Figure 7: The position of sun during solstices in the Citrā system
Figure 8: The position of sun during solstices in the Krittikā system

These dates provide us detailed information that can be used to deconstruct the colonial narrative of our history and reconstruct the true history of India. In my next article, I will discuss the dating of the great astronomer Varāhamihira who is currently dated to sixth century but the Indian tradition places him in first century BCE.

References

1. Zero Points of Vedic Astronomy. Part 3 of 8 — The Clock in the Sky | by Dr. Raja Ram Mohan Roy | Jan, 2021 | Medium

2. Koch, D. , “Ayanamshas in Sidereal Astrology”, https://www.astro.com/astrology/in_ayanamsha_e.htm

3. Zero Points of Vedic Astronomy. Part 2 of 8 — A Tale of two Yogatārās | by Dr. Raja Ram Mohan Roy | Jan, 2021 | Medium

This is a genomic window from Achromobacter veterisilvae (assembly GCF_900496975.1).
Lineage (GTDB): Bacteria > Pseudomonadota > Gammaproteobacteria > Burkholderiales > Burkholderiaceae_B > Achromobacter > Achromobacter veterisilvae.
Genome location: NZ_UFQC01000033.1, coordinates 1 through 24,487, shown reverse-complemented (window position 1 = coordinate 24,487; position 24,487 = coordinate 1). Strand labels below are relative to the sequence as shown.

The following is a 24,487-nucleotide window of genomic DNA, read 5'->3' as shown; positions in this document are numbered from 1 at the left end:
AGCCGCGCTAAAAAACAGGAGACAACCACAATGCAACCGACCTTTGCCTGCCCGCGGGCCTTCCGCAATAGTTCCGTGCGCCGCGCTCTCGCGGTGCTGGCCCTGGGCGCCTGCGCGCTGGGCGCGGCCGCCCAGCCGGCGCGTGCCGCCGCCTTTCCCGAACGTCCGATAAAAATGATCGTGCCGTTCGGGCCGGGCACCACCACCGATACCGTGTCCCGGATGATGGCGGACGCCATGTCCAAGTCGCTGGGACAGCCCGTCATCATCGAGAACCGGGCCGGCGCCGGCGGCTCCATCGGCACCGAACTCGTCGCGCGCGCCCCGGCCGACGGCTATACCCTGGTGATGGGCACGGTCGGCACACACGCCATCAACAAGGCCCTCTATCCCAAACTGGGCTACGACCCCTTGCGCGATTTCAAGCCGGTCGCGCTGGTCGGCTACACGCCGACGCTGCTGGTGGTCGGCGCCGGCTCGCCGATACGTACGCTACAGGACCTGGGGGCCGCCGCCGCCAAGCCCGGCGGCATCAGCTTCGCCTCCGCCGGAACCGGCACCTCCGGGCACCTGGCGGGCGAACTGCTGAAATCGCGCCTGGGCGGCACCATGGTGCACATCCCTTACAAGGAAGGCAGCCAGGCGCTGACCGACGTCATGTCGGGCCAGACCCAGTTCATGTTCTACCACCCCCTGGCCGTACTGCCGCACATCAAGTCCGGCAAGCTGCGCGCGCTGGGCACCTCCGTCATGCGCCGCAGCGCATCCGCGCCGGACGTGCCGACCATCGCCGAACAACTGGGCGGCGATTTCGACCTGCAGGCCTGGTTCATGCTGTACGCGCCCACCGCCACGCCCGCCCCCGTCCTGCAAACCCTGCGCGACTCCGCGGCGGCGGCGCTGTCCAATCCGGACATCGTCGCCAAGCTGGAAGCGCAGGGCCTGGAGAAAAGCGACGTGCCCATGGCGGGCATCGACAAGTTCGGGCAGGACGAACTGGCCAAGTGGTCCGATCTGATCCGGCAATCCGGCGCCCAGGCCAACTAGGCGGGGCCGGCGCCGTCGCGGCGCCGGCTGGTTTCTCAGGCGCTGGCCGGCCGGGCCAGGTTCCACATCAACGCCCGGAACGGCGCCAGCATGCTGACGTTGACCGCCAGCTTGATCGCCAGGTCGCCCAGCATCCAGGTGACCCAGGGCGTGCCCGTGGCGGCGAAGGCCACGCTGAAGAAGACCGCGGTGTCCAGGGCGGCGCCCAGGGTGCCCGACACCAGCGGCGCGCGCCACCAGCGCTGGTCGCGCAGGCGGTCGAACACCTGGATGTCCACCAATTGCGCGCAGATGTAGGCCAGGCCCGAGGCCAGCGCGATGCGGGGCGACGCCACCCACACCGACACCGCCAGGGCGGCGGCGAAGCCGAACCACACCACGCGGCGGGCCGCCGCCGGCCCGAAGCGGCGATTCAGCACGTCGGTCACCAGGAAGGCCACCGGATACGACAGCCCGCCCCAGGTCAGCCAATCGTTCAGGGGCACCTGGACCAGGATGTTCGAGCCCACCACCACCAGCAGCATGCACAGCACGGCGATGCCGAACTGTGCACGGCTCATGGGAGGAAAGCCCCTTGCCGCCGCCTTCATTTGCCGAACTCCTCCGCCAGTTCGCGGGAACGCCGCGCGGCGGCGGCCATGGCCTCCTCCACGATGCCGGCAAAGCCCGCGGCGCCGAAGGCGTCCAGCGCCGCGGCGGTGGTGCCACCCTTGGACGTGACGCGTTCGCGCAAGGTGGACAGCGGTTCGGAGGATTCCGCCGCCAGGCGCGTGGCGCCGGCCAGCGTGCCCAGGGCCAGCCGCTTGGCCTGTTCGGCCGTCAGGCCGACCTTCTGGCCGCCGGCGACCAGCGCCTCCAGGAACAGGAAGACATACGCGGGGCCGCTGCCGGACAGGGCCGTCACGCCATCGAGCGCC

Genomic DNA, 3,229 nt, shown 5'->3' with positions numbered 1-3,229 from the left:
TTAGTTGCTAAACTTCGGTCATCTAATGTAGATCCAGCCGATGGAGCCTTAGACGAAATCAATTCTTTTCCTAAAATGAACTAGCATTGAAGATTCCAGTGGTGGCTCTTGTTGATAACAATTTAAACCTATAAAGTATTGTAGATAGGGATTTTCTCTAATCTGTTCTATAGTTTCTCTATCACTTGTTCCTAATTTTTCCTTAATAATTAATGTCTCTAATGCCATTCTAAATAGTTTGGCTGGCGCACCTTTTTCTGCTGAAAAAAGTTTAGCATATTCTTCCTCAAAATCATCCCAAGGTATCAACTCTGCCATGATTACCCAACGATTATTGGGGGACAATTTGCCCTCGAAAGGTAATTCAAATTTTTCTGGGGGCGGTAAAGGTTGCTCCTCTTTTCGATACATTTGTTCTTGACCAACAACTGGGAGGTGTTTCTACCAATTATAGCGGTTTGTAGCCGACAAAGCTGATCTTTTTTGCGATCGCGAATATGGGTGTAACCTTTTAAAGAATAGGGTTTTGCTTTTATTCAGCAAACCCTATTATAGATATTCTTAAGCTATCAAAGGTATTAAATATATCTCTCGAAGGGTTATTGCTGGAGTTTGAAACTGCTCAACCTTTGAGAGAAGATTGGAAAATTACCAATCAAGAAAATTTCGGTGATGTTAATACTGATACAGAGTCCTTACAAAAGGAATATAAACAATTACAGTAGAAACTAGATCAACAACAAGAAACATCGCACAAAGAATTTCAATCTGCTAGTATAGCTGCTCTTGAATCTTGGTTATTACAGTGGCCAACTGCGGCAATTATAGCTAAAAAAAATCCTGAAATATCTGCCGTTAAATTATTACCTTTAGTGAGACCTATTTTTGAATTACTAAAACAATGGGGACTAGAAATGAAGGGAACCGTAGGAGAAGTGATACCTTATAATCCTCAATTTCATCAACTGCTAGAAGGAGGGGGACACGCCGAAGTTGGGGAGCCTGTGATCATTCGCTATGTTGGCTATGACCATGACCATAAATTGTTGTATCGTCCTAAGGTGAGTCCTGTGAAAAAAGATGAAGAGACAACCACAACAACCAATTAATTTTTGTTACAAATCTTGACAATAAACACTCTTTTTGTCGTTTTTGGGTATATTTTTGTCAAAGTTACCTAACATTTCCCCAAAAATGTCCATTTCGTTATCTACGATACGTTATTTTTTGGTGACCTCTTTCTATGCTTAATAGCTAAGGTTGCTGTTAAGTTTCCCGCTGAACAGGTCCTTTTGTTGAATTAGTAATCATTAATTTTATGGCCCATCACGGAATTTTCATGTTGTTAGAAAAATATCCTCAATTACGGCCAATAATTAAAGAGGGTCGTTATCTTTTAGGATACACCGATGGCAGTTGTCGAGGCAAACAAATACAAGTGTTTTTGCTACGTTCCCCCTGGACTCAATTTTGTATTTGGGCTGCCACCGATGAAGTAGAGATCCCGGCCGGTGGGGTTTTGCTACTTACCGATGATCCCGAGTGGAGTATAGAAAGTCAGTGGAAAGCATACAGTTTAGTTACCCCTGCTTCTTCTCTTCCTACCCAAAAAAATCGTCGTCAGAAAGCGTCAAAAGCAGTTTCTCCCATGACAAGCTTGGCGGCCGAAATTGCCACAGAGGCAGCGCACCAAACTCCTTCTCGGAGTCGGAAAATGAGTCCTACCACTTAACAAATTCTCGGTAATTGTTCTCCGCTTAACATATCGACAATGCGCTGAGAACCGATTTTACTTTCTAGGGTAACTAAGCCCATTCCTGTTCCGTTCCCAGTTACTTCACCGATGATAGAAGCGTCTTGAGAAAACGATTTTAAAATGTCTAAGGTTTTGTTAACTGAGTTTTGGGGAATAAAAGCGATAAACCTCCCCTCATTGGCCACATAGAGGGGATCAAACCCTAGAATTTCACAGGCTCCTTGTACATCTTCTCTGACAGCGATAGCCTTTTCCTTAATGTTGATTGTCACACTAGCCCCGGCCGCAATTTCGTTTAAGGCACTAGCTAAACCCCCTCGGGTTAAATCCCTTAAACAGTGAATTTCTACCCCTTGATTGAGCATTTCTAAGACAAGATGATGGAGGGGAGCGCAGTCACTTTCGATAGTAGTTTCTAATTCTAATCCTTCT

4. Roy, R.R.M. (2019). Sidereal Ecliptic Coordinate System of Sūrya Siddhānta, Indian Journal of History of Science, 54(3): 286–303.

5. Roy, R.R.M., 2020. Zero points of Vedic Astronomy. Mississauga, Ontario, Canada: Mount Meru Publishing.

More about the author

I am a seeker in search of the true history and heritage of India. I have strong scientific background (B.Tech. in Metallurgical Engineering from Indian Institute of Technology, Kanpur and Ph.D. in Materials Science and Engineering from The Ohio State University, USA) and a deep interest in ancient Indian texts. My work on Indology spans three different fields: cosmology, astronomy, and history.

Email: rajarammohanroy108@gmail.com

Next: Zero Points of Vedic Astronomy: Part 5 of 8 — The Dating of Varāhamihira to 123 BCE

Vedic Scholar, Materials Scientist, Author of books on Vedic Astronomy, Jain Astronomy, and Ancient Indian History